On Monday, May 29, the Miami Heat took care of business by defeating the Boston Celtics in Game 7 of the Eastern Conference Finals.
As a result, the Heat will now head into the NBA Finals, where they will square off against the Denver Nuggets.
While the Miami Heat's game plan was solid, they also enjoyed an uncharacteristically bad performance from the Celtics. Playing in front of a hometown crowd at the TD Garden, the 2022 Eastern Conference Champions succumbed to the pressure.
#1. Jayson Tatum's ankle injury
In the opening possession of the game, Jayson Tatum landed awkwardly after pulling up for a jump shot. On the replay, it was clear that the All-NBA forward had rolled his ankle and looked to be in legitimate pain.
For the rest of the night, Tatum grimaced as he ran up and down the court and was clearly struggling to make an impact on proceedings. Considering that Jayson Tatum is Boston's best player (and that he cooked Jimmy Butler in their individual Game 6 matchup), his injury was the worst possible outcome for Boston.
Tatum hurting his ankle also stung because it set the tone for the rest of the game, where the Boston Celtics were playing off the back foot.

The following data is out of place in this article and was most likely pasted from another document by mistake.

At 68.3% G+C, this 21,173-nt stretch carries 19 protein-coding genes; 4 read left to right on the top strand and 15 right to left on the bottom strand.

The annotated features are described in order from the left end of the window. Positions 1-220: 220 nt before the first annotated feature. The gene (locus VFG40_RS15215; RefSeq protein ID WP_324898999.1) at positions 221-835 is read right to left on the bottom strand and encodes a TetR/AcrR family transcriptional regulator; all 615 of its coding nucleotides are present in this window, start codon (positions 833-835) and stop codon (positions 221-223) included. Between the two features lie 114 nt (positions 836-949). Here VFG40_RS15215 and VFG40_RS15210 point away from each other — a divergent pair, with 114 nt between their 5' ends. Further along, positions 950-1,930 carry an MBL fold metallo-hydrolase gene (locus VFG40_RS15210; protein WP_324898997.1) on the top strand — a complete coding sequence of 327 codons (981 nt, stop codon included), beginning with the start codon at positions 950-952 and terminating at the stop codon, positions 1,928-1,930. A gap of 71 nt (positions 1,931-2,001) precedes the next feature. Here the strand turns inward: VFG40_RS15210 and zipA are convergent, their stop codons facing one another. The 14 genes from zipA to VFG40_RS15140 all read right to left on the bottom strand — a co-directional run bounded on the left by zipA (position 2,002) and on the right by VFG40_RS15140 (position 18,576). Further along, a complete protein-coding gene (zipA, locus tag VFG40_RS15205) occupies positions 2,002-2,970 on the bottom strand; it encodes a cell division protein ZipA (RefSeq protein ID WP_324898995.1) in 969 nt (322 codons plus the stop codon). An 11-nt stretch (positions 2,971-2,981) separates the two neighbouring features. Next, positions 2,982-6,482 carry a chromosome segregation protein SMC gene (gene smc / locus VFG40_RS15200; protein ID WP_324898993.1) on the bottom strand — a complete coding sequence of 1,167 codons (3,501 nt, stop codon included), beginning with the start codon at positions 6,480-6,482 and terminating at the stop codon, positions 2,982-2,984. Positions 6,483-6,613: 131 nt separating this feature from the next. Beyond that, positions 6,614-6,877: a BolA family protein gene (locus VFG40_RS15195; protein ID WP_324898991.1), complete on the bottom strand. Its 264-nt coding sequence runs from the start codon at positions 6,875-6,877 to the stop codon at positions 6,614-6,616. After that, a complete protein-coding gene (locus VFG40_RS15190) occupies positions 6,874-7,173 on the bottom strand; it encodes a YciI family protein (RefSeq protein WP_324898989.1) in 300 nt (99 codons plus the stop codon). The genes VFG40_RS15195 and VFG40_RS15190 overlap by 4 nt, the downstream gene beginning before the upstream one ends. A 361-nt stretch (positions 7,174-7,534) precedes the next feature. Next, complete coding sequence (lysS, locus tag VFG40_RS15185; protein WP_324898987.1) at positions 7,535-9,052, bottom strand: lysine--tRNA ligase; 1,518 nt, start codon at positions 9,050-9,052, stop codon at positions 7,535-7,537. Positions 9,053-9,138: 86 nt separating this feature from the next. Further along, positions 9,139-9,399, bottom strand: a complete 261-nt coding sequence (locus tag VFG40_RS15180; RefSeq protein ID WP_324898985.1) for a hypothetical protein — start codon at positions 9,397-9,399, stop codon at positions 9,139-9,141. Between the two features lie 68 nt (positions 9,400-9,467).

#2. Jaylen Brown struggles under the pressure
With Jayson Tatum taking a step back in the Celtics' offensive hierarchy, all eyes were on Jaylen Brown stepping up to the plate. However, the Georgia native was unable to lead his team to victory, as he struggled with reading the game and making decisions at a quick pace.
Brown had eight turnovers in Game 7. His performance once again raised questions about his ability to initiate offensive actions and his ability to be a lead ball-handler.
Instead, Jaylen Brown opted to put his head down and continually run himself into traffic before making a bad pass or resetting the offense with time dwindling down on the shot clock.
Now, with contract extension talks expected to happen in the offseason, there are legitimate questions about Jaylen Brown's future with the Boston Celtics franchise.
#3. Shooting variance
All season long, the Boston Celtics have been a high-volume three-point shooting team, despite their fanbase calling for more variety in the offense. The problem of being such a perimeter-heavy offense is that shooting variance is a real thing, and at times, you can go cold from deeper for games at a time.
Joe Mazzulla has led the Celtics away from their defensive identity in the search for an offense that can attack the three-point line at pace.
The Boston Celtics ended up shooting 21.4% from the perimeter in Game 7, which was a primary reason for them being unable to close out the series in front of their own fans at the TD Garden.